Just when we weren’t looking, something interesting caught the eye of one of the team members working on our election websites study. Consistent with other data about elections where we see that minority voters are less likely to show up at the polls, are more likely to have to cast a provisional ballot, and more likely to have their ballots rejected, our data strongly suggest that voters who live in mostly-minority counties are less likely to find the answers to their questions about elections on their local government websites.
We’ve been looking at the usability of local election websites across the US. When we chose our sample — because we are sane people for the most part, we decided that reviewing more than 3,000 local election websites might be more than we could take on — we chose based on Census Bureau data. We selected counties that had high populations and low populations, were densely populated by area or sparsely populated by area, and were mostly minority or mostly white. The batch ended up being 147 websites covering every region of the country.
Part of our research was to look for key words that might help voters find answers to their questions about elections. So we documented every link, heading, and graphic on the home pages for our 147 county election department websites in September and October 2012. Overall, we had more than 8,000 items from that cataloging to sift through.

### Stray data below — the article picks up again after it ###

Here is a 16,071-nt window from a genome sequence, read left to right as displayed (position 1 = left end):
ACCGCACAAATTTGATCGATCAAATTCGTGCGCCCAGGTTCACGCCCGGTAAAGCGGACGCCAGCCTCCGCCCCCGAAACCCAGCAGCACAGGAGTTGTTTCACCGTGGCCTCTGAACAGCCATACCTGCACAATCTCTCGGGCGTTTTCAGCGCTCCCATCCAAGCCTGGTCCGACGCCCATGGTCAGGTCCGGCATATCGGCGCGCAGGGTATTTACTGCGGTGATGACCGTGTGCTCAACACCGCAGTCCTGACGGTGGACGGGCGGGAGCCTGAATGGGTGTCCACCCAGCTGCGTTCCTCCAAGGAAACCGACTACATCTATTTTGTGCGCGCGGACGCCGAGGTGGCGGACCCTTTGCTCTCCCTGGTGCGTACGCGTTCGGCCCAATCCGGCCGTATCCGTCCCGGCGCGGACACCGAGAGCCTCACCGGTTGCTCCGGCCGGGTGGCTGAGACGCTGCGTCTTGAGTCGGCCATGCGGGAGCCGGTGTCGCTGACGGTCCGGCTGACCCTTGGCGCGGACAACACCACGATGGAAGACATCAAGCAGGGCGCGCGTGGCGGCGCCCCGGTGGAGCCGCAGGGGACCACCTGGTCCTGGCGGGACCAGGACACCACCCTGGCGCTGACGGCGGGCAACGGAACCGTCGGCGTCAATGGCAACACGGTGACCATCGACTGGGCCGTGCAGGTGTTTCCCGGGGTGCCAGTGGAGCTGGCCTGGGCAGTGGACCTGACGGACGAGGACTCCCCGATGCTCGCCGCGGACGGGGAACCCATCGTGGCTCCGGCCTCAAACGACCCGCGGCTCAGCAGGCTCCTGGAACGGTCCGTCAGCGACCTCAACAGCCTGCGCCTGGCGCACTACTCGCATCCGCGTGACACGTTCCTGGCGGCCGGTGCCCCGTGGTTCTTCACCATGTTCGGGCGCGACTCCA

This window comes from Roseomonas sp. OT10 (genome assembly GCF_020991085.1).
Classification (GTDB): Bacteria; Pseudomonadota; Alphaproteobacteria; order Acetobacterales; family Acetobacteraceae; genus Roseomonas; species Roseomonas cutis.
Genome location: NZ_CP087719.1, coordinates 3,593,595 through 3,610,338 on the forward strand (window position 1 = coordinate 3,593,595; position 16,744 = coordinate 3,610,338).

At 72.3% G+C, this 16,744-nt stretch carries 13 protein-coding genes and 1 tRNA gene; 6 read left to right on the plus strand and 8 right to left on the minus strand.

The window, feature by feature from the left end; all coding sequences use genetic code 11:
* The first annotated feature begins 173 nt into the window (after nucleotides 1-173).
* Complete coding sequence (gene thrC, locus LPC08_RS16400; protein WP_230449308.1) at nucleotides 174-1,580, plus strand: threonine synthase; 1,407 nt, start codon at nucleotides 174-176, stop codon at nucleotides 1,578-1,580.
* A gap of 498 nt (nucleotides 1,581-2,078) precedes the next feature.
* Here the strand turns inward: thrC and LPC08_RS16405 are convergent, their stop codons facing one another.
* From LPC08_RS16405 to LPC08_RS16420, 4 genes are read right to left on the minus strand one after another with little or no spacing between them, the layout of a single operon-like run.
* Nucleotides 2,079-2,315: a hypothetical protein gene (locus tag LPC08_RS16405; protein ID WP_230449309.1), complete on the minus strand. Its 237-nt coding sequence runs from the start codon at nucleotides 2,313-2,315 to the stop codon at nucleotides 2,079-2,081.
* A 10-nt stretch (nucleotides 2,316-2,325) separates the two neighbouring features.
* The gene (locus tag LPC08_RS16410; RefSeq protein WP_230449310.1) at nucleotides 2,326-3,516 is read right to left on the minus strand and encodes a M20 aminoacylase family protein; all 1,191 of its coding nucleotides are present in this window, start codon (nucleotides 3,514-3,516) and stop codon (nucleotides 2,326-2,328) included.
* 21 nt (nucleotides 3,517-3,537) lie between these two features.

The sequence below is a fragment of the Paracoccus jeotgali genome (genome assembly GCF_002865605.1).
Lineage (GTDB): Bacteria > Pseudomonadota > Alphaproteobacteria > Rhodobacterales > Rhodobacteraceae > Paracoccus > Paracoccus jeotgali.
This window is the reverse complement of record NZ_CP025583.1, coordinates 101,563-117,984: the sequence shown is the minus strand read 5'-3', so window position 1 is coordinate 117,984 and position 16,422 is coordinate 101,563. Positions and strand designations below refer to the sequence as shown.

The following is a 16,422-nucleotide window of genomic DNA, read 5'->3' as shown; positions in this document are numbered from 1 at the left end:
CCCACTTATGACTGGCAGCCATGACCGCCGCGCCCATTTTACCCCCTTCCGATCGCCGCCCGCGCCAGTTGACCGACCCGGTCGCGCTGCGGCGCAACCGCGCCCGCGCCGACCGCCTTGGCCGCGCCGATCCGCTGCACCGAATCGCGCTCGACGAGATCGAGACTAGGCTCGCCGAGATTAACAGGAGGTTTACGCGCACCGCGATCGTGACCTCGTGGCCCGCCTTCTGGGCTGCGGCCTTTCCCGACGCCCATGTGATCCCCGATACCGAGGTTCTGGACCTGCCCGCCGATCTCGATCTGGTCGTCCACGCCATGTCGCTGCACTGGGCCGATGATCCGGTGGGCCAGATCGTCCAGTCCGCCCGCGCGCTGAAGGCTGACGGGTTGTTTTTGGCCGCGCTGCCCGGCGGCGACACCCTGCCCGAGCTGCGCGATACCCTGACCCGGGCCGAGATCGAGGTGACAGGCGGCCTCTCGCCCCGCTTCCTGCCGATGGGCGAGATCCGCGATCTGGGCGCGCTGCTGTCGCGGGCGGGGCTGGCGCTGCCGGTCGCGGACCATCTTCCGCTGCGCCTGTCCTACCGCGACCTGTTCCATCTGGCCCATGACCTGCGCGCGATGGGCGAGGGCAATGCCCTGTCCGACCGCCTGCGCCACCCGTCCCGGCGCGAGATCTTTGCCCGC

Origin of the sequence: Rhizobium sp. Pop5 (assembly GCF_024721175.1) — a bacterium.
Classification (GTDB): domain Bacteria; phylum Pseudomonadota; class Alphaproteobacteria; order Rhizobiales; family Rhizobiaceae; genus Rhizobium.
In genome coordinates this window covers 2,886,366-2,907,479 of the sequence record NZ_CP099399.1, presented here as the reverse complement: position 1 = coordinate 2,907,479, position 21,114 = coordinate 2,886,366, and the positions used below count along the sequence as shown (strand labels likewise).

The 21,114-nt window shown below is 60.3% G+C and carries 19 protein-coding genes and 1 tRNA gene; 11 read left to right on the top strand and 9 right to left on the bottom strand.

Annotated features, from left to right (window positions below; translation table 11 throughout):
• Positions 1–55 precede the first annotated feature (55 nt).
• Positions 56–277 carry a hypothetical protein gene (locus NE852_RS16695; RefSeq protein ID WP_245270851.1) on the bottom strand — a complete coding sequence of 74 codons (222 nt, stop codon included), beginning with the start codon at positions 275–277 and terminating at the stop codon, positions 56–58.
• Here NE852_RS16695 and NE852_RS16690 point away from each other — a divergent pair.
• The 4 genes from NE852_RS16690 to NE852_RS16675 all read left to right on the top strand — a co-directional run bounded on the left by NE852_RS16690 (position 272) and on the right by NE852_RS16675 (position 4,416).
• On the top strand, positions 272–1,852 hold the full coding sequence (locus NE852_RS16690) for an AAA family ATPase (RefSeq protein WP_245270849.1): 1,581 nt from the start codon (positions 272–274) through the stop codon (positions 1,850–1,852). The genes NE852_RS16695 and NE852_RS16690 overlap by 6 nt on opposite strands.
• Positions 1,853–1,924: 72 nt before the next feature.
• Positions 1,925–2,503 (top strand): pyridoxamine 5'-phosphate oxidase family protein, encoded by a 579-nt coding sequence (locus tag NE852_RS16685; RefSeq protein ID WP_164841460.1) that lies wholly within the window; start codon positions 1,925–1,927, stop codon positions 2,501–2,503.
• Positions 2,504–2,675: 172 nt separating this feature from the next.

When we dug through it all, we saw some interesting trends in the mostly-minority counties.
The vast majority of the differences we saw trend in the same direction — a direction in which voters in mostly-minority counties suffer. While the differences in terms of percentages aren’t huge, the trend is consistent, and considering the margin of victory in some recent elections, the differences might be important. The explanation may be as simple as there being fewer resources in mostly-minority counties to develop better websites. But it’s hard to tell what’s going on. When we looked at the sizes of the counties we catalogued sites for, the effect is not just for small counties. In fact, on average the smallest mostly-minority counties actually had more key words on their election home pages than mostly-white counties of the same size.
We used the words in links, headings, and graphics as a way to easily compare the types of content on wildly different websites in a huge range of counties, boroughs, parishes, and towns. Though we catalogued key words on websites, this study is really about access to information. We know that websites are not the whole picture.
Election officials have many other ways to communicate with voters — from brochures to town newspapers. But the disparity we saw made us wonder if the websites also reflect the type of information available overall. It just happens that 61 of the websites we catalogued are for jurisdictions that are subject to section 203 (language discrimination) of the Voting Rights Act; 35 are from jurisdictions subject to section 5 (which requires them to “preclear” changes to election procedures with the Department of Justice). Are there election “information deserts”? And if there are, how can we fix that?
For more on the project, you can read:
Usability of County Election Websites, our academic paper to the Human-Computer Interaction International 2013 conference.